I Tweet. I Facebook. I Instagram. I LinkIn. I (insert social media network here). I am wired, so when something like the death of Robin Williams is announced, you can imagine how much my feeds blow up.
Pictures of his past roles flooded my Facebook newsfeed as friends dusted off old VHS tapes of "Hook" and "Dead Poets Society." A tweet of The Genie and Aladdin hugging from The Academy of Motion Picture Arts & Sciences read, "Genie, you're free."
That's when I shed a tear for a man I only knew through the art he made and the movies I grew up and laughed with.
It didn't take long for the spotlight to shift to the mental health conversation. The circumstances of Williams' death help steer that: a long fight with depression culminating in suicide by asphyxiation.
It's a story too many of us are familiar with, and when someone as public and as vibrant as Robin Williams takes his or her own life we all hope that the mental health conversation stays active for longer than the average news cycle. With statistics like 1 in 10 Americans suffering from depression and suicide numbers on the rise, it's just as important to talk about mental health issues as it is to argue about the economy or who is running for president.
Yet even with decades of research and more accessible mental health care and help lines, we as society still haven't addressed these issues on a personal and social level. We fail to recognize that conditions such as depression do not discriminate. They can and most likely will affect us, or someone we know, at some point in our lives. We cannot fix this only by throwing money or pills at the situation.
We instead view mental health issues as if they are a weakness of character or genetics. While the public narrative says it's OK to be depressed and seek help, on a personal level we treat suffering people as broken goods. We want the world to think we are in control of our lives, and we unconsciously pressure everyone around us to do the same.
We feed the pain by saying things like, "Suicide is selfish" and "It's all in your head." It forces those who are suffering to bottle their pain and bury it in order to remain functional members of society.
I know this because that's how I dealt with depression after graduating in the middle of the Great Recession with a film degree.
I tracked my job search from 2010-11 on an Excel sheet, stopping somewhere short of 300 before deciding that keeping a record of my applications was bad for my psyche.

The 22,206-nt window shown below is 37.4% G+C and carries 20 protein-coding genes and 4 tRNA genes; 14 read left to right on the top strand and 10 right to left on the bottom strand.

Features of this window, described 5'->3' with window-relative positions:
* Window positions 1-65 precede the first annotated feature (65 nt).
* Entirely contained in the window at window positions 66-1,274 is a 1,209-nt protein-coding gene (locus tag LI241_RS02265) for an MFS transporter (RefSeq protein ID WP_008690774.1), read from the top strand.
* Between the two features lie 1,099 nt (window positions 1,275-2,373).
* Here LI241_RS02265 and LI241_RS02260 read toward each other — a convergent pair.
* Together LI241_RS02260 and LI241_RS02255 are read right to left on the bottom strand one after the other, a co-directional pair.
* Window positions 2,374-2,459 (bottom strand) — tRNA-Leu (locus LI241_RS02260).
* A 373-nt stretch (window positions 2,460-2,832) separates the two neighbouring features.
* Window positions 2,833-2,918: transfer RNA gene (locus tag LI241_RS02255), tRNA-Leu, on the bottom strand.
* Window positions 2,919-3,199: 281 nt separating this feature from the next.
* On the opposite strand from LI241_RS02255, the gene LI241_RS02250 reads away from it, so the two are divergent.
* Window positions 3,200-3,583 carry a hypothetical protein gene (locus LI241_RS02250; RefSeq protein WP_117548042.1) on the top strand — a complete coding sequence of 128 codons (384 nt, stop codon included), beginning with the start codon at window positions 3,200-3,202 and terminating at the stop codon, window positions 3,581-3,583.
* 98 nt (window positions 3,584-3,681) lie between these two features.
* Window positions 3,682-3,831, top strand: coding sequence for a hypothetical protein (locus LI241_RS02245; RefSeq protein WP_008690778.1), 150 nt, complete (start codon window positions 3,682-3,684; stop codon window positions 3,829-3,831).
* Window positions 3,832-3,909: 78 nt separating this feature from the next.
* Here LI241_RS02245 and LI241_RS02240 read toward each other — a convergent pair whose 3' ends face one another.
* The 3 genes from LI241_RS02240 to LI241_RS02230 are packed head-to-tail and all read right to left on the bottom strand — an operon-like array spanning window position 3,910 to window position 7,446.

These weren't just jobs in my field; they were jobs at restaurants, grocery stores, anything that I could qualify for that would keep me busy.
Depression was something I brought on myself: I associated happiness with my work, and without work I wasn't happy. It wasn't logical thinking, and I would learn later that illogical standards like those I put on myself are where depression thrives.
I share this not as a survival story or a call for sympathy, nor can I compare my tangle with depression to that of Williams or others out there. I share this because I still struggle to keep the black dog on its collar and I'm starting to find out what feeds him.
I see it in a job force that treats mental illness as something incurable and not worth investing in. The most valuable asset for a company or business is its human capital. We all lose out on so much talent when we cast away these people - people with manageable and curable conditions.
I see it on social media, the very tools we use to connect. Everyone is happy except for you because everyone needs to portray themselves as happy at all times. It's a vicious circle, and your need for connections will keep you coming back for more.
Our mental health conversation neglects that need for connecting. Sharing our common struggles shouldn't take courage. It should be painless, and it takes a societal shift to make that happen. Nobody should have to pretend that they are okay out of fear or embarrassment.
Until we accept our struggles as endeavors we can bear together, the mental health conversation will fall flat again. Taming the black dog and keeping him at bay requires help, and there is no shame in seeking assistance. It also requires basic human kindness, and exercising that kindness to every person we meet.
As Walt Whitman wrote, and as Robin Williams infamously narrated it: "That the powerful play goes on, and you may contribute a verse." Every verse in this play is precious, and the black dog has silenced too many.
Let's stop feeding him.
If you or someone you know is suffering from depression and needs help, please call the National Suicide Prevention Lifeline at (800) 273-8255. You can also contact local organizations such as Mohave Mental Health at (928) 757-8111 or Southwest Behavioral Health at (928) 753-9387.